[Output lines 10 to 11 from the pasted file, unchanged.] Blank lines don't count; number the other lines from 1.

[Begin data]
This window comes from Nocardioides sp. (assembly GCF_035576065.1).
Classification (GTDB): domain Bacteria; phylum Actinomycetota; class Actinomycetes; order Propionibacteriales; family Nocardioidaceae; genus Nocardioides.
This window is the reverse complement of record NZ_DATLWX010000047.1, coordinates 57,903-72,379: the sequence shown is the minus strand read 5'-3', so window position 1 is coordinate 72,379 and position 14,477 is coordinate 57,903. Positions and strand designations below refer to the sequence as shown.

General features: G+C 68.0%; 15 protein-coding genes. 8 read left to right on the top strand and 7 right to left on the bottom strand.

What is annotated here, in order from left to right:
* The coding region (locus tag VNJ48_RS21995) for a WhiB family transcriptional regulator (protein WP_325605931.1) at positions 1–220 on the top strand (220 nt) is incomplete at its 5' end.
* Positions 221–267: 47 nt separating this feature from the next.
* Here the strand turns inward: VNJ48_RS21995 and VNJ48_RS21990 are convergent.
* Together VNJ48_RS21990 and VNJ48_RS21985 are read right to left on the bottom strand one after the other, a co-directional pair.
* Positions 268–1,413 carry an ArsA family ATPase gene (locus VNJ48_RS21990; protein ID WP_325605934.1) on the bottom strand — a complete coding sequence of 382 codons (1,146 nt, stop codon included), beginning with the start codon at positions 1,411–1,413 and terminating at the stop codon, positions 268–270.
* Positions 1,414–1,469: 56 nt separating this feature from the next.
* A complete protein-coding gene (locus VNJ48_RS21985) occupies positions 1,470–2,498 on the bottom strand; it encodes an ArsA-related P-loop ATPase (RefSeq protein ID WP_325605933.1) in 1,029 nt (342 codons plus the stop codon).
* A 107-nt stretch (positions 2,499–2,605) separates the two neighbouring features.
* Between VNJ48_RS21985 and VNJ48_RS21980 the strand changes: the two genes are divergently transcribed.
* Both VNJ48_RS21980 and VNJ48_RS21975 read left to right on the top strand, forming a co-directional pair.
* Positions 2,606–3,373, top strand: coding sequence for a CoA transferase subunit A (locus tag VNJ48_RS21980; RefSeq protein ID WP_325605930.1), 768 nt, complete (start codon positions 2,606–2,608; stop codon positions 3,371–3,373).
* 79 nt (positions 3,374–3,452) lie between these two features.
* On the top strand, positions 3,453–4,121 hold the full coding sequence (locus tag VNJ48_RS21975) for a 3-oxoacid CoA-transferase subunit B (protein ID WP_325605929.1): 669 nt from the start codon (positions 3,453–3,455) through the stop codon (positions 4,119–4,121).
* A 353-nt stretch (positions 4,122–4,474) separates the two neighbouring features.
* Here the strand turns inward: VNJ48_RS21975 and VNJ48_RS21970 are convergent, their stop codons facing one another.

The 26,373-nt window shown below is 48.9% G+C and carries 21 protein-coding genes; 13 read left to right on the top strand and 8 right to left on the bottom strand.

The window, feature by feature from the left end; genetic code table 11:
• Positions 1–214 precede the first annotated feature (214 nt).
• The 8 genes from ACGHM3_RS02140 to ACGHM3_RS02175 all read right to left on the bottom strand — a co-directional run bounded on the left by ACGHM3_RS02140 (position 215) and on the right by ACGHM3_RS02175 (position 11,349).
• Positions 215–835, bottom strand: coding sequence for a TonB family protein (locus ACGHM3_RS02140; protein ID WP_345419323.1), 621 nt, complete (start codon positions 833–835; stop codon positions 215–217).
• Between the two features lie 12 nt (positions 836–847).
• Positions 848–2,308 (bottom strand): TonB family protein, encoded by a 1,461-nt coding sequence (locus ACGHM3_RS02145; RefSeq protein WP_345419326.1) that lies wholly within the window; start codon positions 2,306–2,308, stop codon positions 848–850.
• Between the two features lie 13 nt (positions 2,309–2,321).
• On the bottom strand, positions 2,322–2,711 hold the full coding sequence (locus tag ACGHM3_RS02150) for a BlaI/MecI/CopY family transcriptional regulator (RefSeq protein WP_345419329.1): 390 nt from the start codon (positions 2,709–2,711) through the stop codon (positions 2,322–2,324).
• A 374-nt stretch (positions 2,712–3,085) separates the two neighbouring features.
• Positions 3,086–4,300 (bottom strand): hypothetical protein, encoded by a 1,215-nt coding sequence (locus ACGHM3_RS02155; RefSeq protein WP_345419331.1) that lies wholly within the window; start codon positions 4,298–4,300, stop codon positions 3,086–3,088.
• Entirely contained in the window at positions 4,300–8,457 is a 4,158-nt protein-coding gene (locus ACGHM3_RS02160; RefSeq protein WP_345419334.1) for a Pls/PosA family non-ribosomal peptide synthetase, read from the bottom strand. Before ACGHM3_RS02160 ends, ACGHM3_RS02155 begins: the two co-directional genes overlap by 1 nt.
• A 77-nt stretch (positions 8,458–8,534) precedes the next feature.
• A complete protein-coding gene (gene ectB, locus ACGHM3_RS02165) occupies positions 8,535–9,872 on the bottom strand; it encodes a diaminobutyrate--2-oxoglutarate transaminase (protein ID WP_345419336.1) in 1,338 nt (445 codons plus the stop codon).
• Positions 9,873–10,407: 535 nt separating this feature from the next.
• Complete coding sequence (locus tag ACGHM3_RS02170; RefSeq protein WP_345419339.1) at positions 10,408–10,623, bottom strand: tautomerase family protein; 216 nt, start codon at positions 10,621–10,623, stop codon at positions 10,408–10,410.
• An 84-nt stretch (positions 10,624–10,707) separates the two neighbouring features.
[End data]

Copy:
* Positions 268–1,413 carry an ArsA family ATPase gene (locus VNJ48_RS21990; protein ID WP_325605934.1) on the bottom strand — a complete coding sequence of 382 codons (1,146 nt, stop codon included), beginning with the start codon at positions 1,411–1,413 and terminating at the stop codon, positions 268–270.
* Positions 1,414–1,469: 56 nt separating this feature from the next.